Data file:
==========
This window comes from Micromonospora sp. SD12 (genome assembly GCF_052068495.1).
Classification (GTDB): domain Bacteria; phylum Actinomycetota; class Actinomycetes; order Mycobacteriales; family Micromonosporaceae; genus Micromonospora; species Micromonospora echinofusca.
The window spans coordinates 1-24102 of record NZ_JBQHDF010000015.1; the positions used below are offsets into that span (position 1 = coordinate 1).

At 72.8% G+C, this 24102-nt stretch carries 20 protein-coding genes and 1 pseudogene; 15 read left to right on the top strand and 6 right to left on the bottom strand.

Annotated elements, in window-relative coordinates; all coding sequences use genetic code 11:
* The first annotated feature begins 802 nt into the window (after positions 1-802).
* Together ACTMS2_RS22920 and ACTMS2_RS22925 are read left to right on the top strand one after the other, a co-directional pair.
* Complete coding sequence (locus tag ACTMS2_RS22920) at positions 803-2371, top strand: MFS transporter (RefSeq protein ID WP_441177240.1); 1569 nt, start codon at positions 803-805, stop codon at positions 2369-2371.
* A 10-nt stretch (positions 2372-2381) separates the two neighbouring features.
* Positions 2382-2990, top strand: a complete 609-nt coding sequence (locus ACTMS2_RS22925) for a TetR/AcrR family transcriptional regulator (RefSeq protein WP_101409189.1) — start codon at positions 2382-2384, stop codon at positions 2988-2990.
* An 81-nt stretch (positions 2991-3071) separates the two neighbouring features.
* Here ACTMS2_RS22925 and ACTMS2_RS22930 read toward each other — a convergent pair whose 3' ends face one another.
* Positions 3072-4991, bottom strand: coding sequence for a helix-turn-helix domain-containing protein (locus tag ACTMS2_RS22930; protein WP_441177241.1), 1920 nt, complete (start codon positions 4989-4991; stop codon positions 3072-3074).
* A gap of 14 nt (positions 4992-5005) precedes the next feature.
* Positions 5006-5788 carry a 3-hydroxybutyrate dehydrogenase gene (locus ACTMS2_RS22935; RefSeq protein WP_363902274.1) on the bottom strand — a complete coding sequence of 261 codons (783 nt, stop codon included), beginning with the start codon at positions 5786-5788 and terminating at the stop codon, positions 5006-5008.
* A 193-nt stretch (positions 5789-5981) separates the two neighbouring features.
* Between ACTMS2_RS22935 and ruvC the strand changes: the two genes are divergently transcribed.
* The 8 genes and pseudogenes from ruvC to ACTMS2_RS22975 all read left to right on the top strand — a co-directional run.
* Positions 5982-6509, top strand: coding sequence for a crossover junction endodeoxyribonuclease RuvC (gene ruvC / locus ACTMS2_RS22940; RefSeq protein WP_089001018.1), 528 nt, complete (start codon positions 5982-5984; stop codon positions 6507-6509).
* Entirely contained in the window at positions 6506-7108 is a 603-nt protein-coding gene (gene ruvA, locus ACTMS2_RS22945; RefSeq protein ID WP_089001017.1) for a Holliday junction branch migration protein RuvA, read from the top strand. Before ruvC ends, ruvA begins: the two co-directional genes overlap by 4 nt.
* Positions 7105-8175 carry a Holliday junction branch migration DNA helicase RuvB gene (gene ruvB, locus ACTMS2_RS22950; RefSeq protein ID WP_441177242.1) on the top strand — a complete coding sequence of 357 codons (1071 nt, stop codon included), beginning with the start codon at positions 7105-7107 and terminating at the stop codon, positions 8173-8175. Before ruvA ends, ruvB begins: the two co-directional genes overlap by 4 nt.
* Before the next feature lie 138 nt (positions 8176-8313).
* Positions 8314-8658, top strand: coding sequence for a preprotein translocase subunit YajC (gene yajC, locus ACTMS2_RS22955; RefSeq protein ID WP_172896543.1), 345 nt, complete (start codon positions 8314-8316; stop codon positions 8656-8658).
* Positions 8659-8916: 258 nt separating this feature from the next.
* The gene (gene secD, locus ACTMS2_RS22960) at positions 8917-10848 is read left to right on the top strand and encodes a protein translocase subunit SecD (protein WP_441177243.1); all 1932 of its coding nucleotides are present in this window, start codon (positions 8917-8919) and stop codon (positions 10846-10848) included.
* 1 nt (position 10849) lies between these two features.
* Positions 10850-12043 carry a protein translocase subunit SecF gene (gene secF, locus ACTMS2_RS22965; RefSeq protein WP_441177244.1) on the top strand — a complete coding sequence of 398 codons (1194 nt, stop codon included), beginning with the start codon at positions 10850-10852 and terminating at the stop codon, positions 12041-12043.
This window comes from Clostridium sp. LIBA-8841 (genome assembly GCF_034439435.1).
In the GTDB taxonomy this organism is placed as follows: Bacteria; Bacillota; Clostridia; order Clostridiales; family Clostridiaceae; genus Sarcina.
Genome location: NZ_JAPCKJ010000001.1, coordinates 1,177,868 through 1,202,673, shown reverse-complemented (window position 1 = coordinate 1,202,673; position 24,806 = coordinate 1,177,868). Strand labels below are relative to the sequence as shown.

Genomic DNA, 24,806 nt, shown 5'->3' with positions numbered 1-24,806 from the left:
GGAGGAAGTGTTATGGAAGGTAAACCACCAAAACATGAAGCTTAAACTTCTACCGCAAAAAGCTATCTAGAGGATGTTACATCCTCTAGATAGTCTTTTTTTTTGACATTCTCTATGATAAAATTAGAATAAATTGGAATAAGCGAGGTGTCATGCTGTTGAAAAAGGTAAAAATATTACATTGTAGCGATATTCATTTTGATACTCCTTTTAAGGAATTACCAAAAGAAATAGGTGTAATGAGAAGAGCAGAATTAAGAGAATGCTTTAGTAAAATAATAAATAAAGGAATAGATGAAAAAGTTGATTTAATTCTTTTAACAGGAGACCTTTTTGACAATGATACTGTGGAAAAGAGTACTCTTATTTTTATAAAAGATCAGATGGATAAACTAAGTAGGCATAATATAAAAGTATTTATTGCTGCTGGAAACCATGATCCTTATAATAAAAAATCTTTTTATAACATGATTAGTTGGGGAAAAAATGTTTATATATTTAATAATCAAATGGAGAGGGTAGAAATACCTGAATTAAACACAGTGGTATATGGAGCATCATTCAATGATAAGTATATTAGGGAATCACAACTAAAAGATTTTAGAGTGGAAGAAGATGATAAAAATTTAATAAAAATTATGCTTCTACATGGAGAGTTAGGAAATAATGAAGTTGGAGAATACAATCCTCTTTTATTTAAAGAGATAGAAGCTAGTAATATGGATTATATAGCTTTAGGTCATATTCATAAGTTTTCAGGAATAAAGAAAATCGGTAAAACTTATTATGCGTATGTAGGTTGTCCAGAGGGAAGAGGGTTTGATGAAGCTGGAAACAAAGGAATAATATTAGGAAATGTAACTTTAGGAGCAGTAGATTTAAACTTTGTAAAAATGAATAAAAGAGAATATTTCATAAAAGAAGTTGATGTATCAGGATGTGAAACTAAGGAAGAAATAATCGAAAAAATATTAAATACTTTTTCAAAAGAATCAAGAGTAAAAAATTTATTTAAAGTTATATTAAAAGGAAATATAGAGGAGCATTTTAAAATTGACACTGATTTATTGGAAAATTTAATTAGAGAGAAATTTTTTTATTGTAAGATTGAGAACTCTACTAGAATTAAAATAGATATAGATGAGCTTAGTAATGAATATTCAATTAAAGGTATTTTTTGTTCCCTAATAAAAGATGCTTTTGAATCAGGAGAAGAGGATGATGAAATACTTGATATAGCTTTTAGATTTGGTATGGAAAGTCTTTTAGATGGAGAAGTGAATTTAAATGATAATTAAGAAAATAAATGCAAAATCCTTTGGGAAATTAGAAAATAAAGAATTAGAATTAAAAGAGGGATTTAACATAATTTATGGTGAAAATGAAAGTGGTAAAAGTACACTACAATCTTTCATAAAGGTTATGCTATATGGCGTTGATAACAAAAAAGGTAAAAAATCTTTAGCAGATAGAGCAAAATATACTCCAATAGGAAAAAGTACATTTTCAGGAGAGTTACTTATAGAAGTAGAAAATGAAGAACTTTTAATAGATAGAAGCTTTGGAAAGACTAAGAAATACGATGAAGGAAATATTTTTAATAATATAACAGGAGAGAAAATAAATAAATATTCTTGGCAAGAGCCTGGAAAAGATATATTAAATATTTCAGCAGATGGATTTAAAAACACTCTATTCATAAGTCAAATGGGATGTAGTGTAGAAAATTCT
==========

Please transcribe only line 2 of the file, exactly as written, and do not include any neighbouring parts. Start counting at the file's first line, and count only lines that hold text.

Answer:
Classification (GTDB): domain Bacteria; phylum Actinomycetota; class Actinomycetes; order Mycobacteriales; family Micromonosporaceae; genus Micromonospora; species Micromonospora echinofusca.